From the outside, you enter the rotunda of the Capitol in Salem, Oregon from the north. As you stand there, you face the information kiosk, where I have seldom failed to get the information I needed—including current gossip when I was a regular at the Capitol. But if you raise your sights just a little, you find this quote incised into the marble over the entryway.
I was told, when I was a legislative newbie,  that all the quotations on the Capitol building itself were from Plato. That may be true. About this one, the closest I have come to knowing for sure is a footnote saying that this quotation “is said to be from Plato’s Republic.” And maybe it is.
For the purposes of imagining a conversation between the author of this quotation and James Madison, I am just going to refer to him or her as Plato. Here’s how that conversation would go.
Plato: The character of the people directly determines the nature of the state.
Madison: Actually, it does not. The size and organization of the state mediates between the two. Really, that is our only reason for hope.
That’s how I hear the argument. It has been hard for me, over the years I have walked under that quotation and often stopped to read it, to focus on what it actually means. I am so very much in love with the language! Who talks like that anymore?
- confident in their liberties
- lovers of “doing the right thing” 
- clean in justice
- bold in freedom
But today, I am trying to get past how beautiful the language is and to notice that it says that the state—Plato was thinking of a city-state—will have the characteristics of its citizens. The Framers of our Constitution didn’t really disdain good character. In their minds, they filled up the national government with people who had such character. Madison calls them representatives “whose wisdom may best discern the true interest of their country, and whose patriotism and love of justice will be least likely to sacrifice it to temporary or partial considerations. “ Madison was a hopeful man in some ways. On the other hand, in this description, he was trying to sell the Constitution to a skeptical New York audience.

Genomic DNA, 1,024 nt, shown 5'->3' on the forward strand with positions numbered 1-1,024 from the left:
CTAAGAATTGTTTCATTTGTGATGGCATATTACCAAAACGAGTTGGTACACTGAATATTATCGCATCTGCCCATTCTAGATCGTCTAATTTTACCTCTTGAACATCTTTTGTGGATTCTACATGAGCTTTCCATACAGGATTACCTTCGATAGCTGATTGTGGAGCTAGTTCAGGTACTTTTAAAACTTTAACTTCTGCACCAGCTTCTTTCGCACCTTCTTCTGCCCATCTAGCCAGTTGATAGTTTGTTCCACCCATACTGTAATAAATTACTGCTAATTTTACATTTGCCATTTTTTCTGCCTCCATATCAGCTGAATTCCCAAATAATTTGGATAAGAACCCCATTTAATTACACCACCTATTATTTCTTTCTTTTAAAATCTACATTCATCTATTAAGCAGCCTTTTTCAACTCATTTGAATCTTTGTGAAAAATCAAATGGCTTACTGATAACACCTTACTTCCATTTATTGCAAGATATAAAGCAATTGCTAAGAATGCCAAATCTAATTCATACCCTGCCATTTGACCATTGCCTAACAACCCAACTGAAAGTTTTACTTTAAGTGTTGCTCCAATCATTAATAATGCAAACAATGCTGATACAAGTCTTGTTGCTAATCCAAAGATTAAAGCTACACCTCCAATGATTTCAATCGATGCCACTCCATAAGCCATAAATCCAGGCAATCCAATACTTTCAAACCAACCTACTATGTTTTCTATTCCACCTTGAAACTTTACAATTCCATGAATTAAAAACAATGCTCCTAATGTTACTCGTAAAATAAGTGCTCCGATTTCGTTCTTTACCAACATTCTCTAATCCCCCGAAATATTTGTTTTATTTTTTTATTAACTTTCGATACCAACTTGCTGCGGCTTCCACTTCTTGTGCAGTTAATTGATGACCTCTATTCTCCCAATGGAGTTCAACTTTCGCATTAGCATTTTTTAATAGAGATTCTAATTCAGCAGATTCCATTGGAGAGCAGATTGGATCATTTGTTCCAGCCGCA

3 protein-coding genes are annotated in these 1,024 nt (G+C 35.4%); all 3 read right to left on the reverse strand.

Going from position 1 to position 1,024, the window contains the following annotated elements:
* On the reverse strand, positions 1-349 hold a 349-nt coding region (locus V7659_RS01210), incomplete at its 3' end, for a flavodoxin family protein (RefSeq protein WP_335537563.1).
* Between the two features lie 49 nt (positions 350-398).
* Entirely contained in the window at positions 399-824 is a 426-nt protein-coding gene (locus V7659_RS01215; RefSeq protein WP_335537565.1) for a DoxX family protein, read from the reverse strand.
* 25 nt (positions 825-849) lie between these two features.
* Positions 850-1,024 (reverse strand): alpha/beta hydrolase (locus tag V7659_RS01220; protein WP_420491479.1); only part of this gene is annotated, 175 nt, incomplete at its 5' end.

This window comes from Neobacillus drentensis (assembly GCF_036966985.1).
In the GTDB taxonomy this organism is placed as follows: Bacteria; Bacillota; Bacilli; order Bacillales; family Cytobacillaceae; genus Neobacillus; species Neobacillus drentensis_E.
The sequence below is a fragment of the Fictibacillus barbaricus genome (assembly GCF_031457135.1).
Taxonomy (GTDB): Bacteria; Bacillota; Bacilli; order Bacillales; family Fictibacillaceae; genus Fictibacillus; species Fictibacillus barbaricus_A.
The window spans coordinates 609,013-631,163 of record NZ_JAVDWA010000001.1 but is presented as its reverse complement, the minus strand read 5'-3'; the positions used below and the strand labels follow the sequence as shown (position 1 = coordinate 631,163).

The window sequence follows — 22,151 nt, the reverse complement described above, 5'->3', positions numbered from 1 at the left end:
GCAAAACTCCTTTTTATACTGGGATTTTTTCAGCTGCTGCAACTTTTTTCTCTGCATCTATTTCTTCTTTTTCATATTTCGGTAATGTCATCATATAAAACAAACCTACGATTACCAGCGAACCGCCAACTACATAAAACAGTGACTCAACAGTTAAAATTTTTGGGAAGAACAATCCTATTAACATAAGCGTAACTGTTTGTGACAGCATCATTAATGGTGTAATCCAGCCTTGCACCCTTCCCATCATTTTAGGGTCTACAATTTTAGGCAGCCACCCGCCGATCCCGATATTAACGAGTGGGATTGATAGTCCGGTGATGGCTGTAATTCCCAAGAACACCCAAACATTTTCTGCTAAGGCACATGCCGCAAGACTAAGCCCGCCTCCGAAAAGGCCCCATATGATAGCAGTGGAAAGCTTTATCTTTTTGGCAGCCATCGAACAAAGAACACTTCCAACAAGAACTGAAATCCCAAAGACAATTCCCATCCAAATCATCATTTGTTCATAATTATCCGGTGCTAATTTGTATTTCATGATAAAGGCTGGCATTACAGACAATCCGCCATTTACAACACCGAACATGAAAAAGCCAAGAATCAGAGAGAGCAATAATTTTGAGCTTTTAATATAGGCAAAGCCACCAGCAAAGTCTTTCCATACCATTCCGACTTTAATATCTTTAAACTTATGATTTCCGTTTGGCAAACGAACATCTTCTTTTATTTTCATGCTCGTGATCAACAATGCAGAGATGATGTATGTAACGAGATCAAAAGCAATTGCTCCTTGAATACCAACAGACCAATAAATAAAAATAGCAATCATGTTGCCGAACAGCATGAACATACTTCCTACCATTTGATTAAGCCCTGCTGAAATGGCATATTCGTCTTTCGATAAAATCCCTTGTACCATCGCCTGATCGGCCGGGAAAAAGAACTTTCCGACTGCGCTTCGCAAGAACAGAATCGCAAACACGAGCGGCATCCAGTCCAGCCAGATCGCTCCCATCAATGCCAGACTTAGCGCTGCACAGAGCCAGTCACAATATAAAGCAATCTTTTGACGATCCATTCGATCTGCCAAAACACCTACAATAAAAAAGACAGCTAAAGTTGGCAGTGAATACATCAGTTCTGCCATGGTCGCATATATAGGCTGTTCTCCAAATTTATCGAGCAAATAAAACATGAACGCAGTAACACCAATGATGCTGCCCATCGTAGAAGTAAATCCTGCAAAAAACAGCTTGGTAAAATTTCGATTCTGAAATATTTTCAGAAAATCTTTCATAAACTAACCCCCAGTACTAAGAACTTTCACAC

Again, language so beautiful that you have to exercise some discipline just to attend to what it means.
But as beautiful as this account is, the Framers didn’t really count on character either. They counted on the system they built to buffer the bad character of the faction-ridden citizens and so ensure the stability and freedom of the system as a whole.
Plato says that if the citizens are good, the state will be good. Madison says that the citizens are not good and that is what the state is for. Here is a small clipping from The Federalist Papers #51: “If men were angels, no government would be necessary.”
Does that look like a fundamental disagreement to you? It does to me.
So the Framers put their hopes elsewhere. They put their hopes in the architecture of the system. I have said it this way sometimes . “The Framers no more believed in the goodness of citizens than Newton believed in the goodness of planets. Newton’s idea was that if the planets were of a certain size and density and velocity and a certain distance from each other, they would just keep doing what they are doing and no “intervention” would be necessary. That’s what the Framers thought about federalism, the separation of powers, and checks and balances.”